Social Security In A Nutshell
Updated: Mar 19, 2020
The following is an article “Social Security In A Nutshell”
by Marc Primo.
Most people often hear the words ‘social security’ for the first time the day they receive their very first paycheck, because only then does it become relevant to them.
What is social security?
As defined in Wikipedia, social security is "any government system that provides monetary assistance to people with an inadequate or no income." In the United States, Canada, and other Western nations, social security is commonly referred to as ‘welfare’, and both are basically one and the same.
So why is social security necessary? When we start getting paid by employers, our earnings and deductions are typically detailed in a pay slip that shows us exactly where our hard-earned money is going. Depending on your job grade and immigration status, deductions typically include income tax, dependents’ health insurance, and social security.
Social security in the U.S.
While young workers might frown on these deductions, particularly the 6.2 percent of their earnings (12.4 percent for the self-employed) for social security which to them seems unnecessary with no instant gratification, we develop a better appreciation of how it actually serves as a safety net for us as we grow old and experience some of life’s harsh realities, such as becoming unemployed due to redundancies or poor job market conditions.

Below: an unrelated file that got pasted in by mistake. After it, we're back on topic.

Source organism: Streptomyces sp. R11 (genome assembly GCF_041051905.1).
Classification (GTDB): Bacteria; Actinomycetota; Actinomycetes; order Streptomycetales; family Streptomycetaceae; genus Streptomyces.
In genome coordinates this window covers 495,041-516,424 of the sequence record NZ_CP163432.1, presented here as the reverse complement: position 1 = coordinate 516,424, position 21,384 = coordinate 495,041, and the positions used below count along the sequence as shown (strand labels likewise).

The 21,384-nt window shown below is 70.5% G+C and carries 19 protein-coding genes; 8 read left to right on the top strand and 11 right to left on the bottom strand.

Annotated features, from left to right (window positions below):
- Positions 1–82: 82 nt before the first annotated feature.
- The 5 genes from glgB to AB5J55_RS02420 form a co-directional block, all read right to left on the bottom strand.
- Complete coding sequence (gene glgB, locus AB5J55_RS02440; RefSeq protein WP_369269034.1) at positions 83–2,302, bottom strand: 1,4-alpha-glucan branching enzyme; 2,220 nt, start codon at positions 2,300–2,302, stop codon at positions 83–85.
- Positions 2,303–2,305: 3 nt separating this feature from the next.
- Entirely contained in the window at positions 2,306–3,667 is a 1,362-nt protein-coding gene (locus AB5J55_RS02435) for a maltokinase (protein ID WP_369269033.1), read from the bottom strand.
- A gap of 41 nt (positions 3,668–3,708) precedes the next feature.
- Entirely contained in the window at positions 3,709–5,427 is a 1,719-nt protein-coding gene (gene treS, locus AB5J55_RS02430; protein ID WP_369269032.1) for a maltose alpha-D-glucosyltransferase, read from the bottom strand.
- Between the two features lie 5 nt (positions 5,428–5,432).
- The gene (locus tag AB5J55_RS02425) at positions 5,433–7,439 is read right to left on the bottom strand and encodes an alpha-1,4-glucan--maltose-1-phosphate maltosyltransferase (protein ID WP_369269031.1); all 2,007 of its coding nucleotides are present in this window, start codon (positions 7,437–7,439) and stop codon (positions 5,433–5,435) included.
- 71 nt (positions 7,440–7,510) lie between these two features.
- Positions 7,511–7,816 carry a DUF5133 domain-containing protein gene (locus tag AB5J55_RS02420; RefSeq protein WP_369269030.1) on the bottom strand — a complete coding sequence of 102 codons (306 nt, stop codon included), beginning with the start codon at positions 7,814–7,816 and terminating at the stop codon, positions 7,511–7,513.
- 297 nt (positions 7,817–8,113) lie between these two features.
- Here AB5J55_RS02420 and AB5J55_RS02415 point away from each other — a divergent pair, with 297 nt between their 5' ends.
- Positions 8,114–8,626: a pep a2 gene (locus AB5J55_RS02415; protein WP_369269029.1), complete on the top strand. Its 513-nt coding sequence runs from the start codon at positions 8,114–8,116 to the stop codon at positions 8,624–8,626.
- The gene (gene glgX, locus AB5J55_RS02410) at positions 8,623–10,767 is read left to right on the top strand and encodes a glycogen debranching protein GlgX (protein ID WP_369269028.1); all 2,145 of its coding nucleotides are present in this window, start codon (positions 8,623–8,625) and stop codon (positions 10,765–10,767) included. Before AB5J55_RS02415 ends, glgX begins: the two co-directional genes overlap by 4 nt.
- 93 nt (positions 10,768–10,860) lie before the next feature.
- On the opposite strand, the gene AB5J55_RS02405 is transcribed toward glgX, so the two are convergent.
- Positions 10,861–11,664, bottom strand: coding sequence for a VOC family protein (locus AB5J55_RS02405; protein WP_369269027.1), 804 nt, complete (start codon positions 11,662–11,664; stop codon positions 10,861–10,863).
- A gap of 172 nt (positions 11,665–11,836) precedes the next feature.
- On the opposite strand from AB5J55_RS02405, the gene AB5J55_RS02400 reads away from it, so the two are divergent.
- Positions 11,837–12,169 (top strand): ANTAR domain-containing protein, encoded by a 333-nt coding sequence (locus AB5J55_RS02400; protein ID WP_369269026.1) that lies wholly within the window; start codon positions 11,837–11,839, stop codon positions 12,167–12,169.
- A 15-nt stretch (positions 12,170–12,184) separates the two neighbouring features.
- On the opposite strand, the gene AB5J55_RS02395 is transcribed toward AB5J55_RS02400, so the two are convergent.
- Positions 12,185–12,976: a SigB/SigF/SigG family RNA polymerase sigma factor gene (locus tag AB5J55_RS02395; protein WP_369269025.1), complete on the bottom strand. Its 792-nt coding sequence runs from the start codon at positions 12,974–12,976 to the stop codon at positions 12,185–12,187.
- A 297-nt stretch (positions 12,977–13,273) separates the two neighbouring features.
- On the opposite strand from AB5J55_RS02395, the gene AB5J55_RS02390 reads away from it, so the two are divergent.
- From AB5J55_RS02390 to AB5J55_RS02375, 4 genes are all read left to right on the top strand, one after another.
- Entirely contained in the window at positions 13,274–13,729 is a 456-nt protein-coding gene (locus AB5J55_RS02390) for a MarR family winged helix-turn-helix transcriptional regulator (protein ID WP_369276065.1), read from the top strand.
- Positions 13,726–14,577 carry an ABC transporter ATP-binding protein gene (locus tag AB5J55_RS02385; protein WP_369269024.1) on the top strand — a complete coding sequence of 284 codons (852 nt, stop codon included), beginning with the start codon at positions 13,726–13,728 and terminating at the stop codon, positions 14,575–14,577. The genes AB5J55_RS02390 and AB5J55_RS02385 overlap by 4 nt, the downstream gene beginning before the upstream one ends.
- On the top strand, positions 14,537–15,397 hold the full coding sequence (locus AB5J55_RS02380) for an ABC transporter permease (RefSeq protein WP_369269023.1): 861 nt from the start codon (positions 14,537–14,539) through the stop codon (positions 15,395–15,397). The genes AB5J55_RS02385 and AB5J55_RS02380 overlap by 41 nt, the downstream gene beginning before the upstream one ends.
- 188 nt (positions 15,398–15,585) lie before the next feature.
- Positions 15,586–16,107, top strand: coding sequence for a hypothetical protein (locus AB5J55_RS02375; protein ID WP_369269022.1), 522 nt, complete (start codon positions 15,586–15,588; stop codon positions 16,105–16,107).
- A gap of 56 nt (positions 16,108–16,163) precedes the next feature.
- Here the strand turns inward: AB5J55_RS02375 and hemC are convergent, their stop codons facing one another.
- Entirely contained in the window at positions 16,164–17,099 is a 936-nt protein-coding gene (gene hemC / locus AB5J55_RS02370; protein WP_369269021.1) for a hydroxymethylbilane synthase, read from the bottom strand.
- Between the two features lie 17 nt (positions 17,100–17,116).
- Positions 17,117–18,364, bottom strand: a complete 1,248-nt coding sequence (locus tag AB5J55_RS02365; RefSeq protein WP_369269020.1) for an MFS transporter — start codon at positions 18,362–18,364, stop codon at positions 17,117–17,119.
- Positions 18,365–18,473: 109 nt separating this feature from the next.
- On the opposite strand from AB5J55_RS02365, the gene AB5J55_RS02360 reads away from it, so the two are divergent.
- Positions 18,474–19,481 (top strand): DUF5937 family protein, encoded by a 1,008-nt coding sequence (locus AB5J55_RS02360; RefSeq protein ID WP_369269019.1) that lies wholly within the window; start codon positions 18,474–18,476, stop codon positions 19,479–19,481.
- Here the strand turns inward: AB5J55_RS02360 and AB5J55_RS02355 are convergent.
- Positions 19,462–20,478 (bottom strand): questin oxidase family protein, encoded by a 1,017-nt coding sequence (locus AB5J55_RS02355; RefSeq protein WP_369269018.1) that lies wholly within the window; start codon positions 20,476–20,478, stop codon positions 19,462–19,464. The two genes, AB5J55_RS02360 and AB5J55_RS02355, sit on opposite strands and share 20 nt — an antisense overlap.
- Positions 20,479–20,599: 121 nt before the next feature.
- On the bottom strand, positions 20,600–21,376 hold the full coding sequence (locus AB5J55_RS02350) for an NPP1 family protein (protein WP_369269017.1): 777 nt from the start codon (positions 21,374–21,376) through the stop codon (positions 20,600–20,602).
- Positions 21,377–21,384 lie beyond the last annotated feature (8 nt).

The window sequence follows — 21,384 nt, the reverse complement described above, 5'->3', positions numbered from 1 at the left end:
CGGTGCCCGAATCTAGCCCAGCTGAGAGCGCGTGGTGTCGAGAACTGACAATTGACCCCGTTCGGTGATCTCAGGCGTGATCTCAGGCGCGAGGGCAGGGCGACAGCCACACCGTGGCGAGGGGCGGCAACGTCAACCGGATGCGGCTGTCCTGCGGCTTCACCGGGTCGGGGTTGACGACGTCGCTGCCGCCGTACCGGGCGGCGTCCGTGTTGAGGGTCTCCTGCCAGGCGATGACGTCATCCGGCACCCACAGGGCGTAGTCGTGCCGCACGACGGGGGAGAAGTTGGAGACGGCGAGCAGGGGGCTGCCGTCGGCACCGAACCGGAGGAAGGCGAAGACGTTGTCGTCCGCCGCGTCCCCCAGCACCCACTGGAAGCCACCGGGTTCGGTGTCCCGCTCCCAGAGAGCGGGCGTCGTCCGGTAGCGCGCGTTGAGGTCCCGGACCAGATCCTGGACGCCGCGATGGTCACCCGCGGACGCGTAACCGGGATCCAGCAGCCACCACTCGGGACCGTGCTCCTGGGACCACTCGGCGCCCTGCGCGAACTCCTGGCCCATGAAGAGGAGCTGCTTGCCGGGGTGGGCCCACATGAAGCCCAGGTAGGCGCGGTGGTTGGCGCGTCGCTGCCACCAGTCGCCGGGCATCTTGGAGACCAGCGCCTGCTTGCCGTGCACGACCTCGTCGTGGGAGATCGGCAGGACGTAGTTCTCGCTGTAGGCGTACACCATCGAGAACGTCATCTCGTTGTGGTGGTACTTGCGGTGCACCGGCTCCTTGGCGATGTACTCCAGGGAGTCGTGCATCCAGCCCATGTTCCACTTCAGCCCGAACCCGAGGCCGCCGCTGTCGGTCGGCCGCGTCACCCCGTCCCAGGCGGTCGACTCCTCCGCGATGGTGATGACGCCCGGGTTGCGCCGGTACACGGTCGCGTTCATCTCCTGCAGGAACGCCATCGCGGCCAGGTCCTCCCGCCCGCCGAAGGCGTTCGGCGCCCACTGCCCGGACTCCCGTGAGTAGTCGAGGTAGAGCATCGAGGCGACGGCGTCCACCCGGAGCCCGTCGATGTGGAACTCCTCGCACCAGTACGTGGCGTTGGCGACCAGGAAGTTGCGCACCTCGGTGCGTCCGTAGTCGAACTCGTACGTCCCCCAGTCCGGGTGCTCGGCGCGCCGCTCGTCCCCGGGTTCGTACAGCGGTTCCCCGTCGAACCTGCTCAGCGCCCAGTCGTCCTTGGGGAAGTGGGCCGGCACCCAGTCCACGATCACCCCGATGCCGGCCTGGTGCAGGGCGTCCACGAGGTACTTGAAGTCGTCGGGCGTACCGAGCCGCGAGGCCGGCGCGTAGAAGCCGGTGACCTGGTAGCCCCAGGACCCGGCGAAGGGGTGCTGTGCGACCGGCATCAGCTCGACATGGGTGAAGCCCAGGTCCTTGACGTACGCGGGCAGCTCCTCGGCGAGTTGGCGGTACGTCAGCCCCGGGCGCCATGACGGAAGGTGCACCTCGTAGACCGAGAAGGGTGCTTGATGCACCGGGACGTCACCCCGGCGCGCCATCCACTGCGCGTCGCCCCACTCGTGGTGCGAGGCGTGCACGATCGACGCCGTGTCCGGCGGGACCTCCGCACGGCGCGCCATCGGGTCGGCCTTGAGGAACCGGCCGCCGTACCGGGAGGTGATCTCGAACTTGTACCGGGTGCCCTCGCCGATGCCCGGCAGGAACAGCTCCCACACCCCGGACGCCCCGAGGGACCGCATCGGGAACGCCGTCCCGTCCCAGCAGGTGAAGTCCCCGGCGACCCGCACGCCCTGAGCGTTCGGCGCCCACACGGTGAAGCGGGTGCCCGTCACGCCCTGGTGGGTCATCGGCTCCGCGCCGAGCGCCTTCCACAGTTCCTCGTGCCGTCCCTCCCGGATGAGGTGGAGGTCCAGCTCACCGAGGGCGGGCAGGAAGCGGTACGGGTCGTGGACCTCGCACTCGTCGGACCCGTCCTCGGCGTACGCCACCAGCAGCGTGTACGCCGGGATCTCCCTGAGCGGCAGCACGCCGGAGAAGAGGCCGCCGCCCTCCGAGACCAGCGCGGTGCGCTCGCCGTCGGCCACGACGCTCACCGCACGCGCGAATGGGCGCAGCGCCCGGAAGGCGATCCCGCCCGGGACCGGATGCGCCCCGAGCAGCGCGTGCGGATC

In Article 22 of the Universal Declaration of Human Rights, it is asserted that “everyone, as a member of society, has the right to social security and is entitled to realization, through national effort and international co-operation and in accordance with the organization and resources of each State, of the economic, social and cultural rights indispensable for his dignity and the free development of his personality.”
So what exactly happens when that time comes and you need to benefit from the social security contributions you have made over the years?
Getting the most out of social security
Like with all things that involve money, it is your responsibility to exercise due diligence and know exactly what you are entitled to, what the requirements needed to make an application are, and who you should be talking and listening to. In this digital day and age, the process is somewhat simpler than it used to be, so a good place to start would be to log in to Social Security Online, or visit your nearest Social Security office.
Aside from your Social Security card, other supporting documents needed to make a claim typically include your birth certificate and tax forms from the previous year, so make sure you have those prepared to expedite the process rather than waste time due to incomplete applications.
In cases where you have dependents that are eligible to receive benefits through you, bring their birth certificates and Social Security cards as well. Remember, social security is not just about paying retired people a monthly income. It also provides insurance for the differently-abled, the unemployed, and families who have lost their sole breadwinner due to injury or death.
It is a sad reality of life that any of these can happen to anyone at any given moment. That said, it is always best to be prepared so that eventually, you might find some solace in the assistance and support that social security has to offer.